Imaging Case of the Week 55

A 5 year old presents with FOOSH injury and a swollen elbow. His elbow x-rays are as follows. What do you notice?


elbow x-ray

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elbow lateral

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[peekaboo_link name=”Answer”]Answer[/peekaboo_link] [peekaboo_content name=”Answer”]

The AP view shows no obvious fracture and the radiocapitellar line is intact.

However, the lateral view shows the ‘sail sign’; the anterior humeral line has the entire capitulum lying in front of it. This should raise the possibility of a supracondylar fracture. If you look carefully, there is a supracondylar fracture with volar angulation of the distal humerus.

supracondylar fracture

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More details on fat pad sign and anterior humeral lines can be found at:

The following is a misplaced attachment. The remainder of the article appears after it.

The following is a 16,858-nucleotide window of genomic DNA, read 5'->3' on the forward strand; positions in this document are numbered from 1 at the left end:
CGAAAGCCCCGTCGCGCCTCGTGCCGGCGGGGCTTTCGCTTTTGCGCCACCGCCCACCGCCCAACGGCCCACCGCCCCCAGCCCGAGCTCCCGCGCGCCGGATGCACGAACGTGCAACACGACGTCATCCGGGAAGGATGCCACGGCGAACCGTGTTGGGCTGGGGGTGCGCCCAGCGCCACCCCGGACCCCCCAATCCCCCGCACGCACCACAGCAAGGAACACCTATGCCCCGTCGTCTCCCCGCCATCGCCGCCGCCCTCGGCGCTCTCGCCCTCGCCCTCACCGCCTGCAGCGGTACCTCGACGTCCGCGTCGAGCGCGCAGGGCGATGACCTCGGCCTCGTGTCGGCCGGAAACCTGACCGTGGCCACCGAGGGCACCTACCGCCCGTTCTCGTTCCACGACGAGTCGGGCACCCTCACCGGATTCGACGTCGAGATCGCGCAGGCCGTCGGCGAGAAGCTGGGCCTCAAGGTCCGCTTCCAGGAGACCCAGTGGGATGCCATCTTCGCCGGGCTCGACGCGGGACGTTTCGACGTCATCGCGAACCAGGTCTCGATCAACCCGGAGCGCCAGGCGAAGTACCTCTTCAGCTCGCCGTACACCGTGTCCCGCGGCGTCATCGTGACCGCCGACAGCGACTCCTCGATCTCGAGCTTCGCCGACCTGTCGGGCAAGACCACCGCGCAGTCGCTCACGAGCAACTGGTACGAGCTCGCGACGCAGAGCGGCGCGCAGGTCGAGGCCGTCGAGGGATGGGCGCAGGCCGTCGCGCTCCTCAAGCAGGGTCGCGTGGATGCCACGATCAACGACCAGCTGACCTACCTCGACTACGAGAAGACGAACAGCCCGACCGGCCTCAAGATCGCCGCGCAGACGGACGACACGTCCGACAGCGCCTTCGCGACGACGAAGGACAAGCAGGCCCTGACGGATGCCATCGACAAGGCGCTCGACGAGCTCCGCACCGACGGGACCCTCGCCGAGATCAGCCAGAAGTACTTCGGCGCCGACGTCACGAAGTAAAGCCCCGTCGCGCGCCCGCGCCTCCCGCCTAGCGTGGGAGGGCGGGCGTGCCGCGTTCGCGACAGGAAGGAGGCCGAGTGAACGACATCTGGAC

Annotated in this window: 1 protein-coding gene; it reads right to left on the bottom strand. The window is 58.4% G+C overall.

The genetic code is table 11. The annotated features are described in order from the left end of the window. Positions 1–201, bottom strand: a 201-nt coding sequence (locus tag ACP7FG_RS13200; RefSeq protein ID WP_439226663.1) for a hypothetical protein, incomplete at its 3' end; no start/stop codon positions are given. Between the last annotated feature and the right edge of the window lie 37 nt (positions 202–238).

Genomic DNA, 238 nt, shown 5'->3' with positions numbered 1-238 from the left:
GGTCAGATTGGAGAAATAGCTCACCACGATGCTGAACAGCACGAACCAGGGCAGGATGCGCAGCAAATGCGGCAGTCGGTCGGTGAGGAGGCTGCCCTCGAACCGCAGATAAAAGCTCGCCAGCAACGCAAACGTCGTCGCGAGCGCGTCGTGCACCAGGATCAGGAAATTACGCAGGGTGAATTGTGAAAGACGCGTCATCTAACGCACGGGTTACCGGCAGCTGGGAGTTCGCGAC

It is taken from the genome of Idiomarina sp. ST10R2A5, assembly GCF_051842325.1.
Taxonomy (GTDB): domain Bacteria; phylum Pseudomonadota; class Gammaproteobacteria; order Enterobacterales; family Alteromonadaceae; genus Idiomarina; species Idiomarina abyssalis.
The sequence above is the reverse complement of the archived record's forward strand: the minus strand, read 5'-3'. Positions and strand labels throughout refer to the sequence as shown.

One thought on “Imaging Case of the Week 55

  1. Effusion + anterior humeral line not passing through middle third capitulum = supracondylar fracture.
    However I believe this one of the very uncommon “flexion type” supracondylar fractures where the distal fragment is displaced anteriorly instead of the usual posterior displacement. Usually with supracondylar fractures, they occur in extension where they posterior displacement of the distal fragment means the anterior humeral line passes through the anterior third of the capitulum (instead of the middle third) or it misses the capitulum entirely passing anterior to it. However in this case the anterior humeral line passes posterior to the capitulum. This apparently only occurs in 2% of cases.
    Information re classification of supracondylar fractures

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